African Journal of

  • Abbreviation: Afr. J. Biotechnol.
  • Language: English
  • ISSN: 1684-5315
  • DOI: 10.5897/AJB
  • Start Year: 2002
  • Published Articles: 12269

Full Length Research Paper

Mevastatin-induced inhibition of cell growth in avocado suspension cultures and reversal by isoprenoid compounds

Dudley I. Mitchell and A. Keith Cowan*
Research Centre for Plant Growth and Development, School of Agricultural Sciences and Agribusiness, University of Natal-Pietermaritzburg, Private Bag X01, Scottsville 3209, South Africa
Email: [email protected]

  •  Accepted: 11 August 2003
  •  Published: 30 September 2003



Cell suspension cultures were established using soft, friable callus derived from nucellar tissue of ‘Hass’ avocado (Persea americana Mill.) seed from fruit harvested 190 days after full bloom. Cell cultures were maintained in liquid medium supplemented with naphthalene acetic acid (NAA), isopentenyl adenine (iP) and sucrose and sub-cultured at 14 day intervals. Growth was typically sigmoidal with a lag phase of 7 days followed by an exponential phase of approximately 14 days. Mevastatin, an inhibitor of 3-hydroxy-3-methylglutaryl coenzyme A reductase (HMGR, EC was used to probe the contribution of metabolites of the isoprenoid pathway for avocado cell growth. Treatment with mevastatin inhibited cell growth and caused loss of cell viability. Inhibition of cell growth was transient and at all concentrations of mevastatin tested, recovery was evident within 17 days. The arrest of cell growth by 1 and 40 μmol/L mevastatin was negated when this inhibitor of HMGR was supplied in the presence of either mevalonolactone (MVL) or farnesyl diphosphate (FDP). By comparison, co-treatment of cells supplied 1 μmol/L mevastatin with stigmasterol showed little or no response whereas at 40 μmol/L mevastatin, stigmasterol induced partial recovery of cell growth. The results indicate a requirement for mevalonic acid (MVA) and cytosolic isoprenoid biosynthesis, in particular FDP, for avocado cell growth and support the hypothesis that appearance of the small-fruit phenotype in ‘Hass’ is inextricably linked to activity of HMGR.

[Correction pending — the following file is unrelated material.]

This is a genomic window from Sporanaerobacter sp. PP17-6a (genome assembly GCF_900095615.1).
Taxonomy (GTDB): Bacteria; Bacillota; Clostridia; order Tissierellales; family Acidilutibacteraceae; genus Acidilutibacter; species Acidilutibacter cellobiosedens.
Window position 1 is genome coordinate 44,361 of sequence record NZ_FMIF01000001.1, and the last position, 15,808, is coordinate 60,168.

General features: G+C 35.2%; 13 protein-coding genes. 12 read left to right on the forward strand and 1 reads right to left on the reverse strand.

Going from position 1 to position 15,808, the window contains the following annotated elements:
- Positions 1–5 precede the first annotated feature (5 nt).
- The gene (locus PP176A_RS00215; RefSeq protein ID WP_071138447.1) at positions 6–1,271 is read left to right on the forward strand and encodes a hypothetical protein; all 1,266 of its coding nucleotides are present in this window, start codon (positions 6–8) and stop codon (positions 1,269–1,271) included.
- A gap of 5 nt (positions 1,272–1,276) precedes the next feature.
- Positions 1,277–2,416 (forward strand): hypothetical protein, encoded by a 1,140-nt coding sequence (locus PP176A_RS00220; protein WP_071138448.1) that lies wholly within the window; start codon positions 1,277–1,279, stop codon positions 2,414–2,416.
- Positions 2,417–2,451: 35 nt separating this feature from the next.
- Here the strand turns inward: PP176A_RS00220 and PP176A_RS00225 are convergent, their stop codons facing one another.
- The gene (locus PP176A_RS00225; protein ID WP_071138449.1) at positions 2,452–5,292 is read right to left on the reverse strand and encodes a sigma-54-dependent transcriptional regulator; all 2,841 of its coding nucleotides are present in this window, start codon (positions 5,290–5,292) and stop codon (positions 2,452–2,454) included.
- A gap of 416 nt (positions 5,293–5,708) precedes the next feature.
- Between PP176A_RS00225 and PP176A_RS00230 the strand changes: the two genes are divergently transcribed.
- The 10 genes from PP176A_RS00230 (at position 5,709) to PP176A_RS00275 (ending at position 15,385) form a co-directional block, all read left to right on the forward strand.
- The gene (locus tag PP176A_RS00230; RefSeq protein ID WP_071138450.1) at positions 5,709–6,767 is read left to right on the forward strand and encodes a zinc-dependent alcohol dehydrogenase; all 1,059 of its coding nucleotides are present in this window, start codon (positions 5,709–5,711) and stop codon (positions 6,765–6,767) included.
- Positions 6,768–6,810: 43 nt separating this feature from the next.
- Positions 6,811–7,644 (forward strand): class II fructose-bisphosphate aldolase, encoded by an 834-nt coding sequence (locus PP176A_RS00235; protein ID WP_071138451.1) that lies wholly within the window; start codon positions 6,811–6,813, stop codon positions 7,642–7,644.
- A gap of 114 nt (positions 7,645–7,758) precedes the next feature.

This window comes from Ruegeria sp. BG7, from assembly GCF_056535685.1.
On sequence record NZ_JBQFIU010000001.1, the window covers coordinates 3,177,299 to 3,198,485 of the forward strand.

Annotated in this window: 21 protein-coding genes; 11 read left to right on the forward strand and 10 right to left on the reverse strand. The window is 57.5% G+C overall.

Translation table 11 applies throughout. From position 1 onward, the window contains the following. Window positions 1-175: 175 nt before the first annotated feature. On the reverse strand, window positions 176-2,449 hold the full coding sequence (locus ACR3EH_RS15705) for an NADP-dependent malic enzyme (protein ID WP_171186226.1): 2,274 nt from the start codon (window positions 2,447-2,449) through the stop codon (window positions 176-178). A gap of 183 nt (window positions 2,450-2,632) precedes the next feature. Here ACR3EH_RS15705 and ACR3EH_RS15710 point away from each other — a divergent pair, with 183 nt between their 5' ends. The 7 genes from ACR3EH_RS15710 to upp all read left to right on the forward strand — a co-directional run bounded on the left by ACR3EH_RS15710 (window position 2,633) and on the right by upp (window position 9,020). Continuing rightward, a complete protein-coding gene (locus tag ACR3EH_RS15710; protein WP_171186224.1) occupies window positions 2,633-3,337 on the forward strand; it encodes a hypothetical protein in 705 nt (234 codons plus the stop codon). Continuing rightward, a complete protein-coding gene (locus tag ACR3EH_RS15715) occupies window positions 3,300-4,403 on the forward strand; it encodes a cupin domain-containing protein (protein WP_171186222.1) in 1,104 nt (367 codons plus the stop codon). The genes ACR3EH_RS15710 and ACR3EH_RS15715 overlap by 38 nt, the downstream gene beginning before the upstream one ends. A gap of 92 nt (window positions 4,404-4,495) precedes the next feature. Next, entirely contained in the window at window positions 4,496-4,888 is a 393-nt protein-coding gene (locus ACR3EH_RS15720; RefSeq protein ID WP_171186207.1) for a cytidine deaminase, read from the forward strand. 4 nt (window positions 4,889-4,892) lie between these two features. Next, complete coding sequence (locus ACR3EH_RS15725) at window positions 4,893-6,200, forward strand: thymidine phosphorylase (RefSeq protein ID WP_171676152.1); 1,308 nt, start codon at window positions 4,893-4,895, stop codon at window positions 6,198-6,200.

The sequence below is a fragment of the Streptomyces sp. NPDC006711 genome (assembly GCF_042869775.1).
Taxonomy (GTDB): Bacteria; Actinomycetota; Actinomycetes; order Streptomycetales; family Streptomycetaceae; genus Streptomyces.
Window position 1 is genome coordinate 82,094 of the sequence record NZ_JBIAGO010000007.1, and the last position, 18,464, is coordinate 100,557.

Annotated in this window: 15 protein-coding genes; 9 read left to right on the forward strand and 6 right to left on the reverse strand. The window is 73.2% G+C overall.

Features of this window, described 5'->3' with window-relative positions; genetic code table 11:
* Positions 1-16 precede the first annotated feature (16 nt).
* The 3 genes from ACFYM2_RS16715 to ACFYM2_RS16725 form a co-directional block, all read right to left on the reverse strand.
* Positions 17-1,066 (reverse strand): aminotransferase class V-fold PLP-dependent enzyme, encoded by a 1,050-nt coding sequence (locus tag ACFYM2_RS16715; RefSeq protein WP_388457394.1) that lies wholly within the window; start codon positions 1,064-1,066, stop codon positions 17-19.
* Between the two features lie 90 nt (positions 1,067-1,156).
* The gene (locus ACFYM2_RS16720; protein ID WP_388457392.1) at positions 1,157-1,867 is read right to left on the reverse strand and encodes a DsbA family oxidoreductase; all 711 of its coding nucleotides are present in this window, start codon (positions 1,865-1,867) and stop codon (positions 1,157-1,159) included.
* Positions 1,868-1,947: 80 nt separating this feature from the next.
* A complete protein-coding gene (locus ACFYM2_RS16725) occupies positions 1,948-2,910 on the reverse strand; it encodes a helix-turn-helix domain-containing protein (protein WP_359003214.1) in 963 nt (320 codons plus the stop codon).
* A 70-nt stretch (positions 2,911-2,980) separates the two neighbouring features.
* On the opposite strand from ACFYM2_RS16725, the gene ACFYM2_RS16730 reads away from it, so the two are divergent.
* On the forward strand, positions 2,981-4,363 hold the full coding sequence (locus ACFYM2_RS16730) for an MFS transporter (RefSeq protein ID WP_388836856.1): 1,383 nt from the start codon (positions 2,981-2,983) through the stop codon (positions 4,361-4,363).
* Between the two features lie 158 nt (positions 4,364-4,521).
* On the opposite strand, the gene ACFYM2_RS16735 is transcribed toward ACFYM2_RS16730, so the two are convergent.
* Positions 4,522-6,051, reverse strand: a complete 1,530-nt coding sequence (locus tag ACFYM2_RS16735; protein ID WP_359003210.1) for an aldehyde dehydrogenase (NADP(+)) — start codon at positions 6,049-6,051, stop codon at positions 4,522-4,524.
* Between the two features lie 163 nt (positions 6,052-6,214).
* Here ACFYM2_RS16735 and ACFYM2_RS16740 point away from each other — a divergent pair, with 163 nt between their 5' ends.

Key words: Avocado, cell suspensions, farnesyl diphosphate, HMGR, mevalonic acid,Persea americana.